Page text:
• Whether the testator understands the extent of his or her estate. While it is not necessary for the testator know the exact value of his estate and all of the property that is in it, he should have a rough idea.
  • Whether the testator understands who his relatives and beneficiaries are. It is important that the testator understands who his natural heirs are—even if he choose to leave his property or a portion of his property to others. He must understand who is spouse and children are. If he does not know who they are due to a cognitive impairment, then he would not have the capacity to make a will.
Will contest based on cognitive impairment

A will contest is typically initiated during probate, right after the executor files the will with the Surrogate’s Court and petitions the court to admit it to probate and issue him (or her) letters testamentary. When the petition for probate is filed, those listed as beneficiaries as well as family members are given notice. Thus, anyone who might feel that the will is invalid is notified and has the opportunity to file an objection to probate. While it happens, it is less common for the Surrogate’s Court to hear challenges to wills after they have been admitted to probate. In this type of challenge, the Surrogate’s Court will revoke probate if evidence of invalidity is presented.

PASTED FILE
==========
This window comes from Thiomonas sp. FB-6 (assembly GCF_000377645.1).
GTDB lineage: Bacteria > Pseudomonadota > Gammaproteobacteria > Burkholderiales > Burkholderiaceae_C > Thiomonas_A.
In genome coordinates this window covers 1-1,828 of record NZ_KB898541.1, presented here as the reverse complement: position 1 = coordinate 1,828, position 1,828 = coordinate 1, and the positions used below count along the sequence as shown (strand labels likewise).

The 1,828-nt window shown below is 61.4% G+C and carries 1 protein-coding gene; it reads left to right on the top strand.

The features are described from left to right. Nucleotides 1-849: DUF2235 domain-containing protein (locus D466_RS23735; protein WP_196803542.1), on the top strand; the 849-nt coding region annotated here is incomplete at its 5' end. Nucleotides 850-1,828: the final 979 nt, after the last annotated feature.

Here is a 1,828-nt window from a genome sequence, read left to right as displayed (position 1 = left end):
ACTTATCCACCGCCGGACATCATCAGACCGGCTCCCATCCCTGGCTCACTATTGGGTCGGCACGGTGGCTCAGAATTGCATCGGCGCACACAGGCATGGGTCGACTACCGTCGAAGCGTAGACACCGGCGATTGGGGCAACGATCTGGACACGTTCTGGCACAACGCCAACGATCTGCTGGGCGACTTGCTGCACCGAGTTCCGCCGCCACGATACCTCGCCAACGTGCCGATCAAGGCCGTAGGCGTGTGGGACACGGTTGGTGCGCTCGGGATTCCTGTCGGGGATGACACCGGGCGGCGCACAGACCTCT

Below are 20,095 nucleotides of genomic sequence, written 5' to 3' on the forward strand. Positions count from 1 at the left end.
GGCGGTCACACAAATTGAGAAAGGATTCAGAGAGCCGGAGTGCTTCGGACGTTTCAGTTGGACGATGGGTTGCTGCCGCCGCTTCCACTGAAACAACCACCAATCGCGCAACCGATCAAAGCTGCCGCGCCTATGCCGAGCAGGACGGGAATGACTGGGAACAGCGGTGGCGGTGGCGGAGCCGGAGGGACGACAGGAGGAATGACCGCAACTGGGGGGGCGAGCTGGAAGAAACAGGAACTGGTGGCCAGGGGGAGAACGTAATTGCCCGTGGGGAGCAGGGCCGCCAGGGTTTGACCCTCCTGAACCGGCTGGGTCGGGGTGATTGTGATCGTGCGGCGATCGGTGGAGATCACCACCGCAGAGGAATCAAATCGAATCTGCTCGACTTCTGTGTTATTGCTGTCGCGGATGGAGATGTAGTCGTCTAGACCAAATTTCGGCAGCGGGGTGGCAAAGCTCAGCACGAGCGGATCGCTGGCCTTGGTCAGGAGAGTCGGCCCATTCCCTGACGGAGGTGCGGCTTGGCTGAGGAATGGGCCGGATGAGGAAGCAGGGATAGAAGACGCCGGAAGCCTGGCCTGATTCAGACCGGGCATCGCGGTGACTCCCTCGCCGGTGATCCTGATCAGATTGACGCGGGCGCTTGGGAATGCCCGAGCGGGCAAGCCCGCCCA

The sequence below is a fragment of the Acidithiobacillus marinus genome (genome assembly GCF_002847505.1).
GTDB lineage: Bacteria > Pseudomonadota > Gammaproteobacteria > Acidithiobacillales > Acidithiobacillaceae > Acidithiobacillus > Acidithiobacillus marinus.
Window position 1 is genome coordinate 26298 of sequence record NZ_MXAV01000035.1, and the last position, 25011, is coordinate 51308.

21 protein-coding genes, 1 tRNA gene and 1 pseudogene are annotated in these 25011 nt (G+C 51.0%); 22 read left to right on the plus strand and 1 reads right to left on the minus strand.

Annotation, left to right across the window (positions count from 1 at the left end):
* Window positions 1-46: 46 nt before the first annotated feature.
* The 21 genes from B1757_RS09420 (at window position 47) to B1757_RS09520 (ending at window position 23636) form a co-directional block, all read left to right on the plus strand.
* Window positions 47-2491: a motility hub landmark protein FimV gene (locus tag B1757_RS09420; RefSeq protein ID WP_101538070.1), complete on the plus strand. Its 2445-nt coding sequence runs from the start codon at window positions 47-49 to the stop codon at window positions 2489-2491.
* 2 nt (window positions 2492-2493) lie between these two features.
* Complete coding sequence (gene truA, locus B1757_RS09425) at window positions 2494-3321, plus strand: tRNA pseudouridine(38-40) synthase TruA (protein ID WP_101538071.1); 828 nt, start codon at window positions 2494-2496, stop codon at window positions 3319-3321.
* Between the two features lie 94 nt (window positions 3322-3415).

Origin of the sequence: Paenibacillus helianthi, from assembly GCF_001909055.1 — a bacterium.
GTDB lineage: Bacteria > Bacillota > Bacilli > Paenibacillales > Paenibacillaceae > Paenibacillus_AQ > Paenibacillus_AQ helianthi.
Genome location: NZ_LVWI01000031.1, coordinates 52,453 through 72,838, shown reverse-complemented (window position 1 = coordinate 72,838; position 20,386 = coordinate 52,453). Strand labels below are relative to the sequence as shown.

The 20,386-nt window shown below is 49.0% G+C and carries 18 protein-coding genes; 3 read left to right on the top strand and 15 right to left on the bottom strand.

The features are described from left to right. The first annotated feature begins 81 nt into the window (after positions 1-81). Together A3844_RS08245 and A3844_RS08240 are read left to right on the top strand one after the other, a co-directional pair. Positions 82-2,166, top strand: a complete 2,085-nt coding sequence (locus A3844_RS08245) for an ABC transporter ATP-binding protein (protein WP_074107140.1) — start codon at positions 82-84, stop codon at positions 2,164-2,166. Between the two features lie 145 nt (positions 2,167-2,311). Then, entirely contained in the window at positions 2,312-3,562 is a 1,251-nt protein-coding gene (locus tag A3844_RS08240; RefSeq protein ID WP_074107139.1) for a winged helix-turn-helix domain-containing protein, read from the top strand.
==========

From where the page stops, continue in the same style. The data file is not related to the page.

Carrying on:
In order to contest a will, you must have legal standing to do so. This means that you must have a financial interest in the outcome of the proceeding. Typically only beneficiaries, beneficiaries of prior wills, and intestate heirs have legal standing to contest a will.

As an experienced New York cognitive impairment lawyer will explain, if you plan to challenge a will based on lack of testamentary capacity due to cognitive impairment, you must have evidence of the testator‘s mental state at the time the will was executed. The testator’s mental state at the time of his death or days or months after he executed the will is not relevant to his mental capacity at the time he executed the will.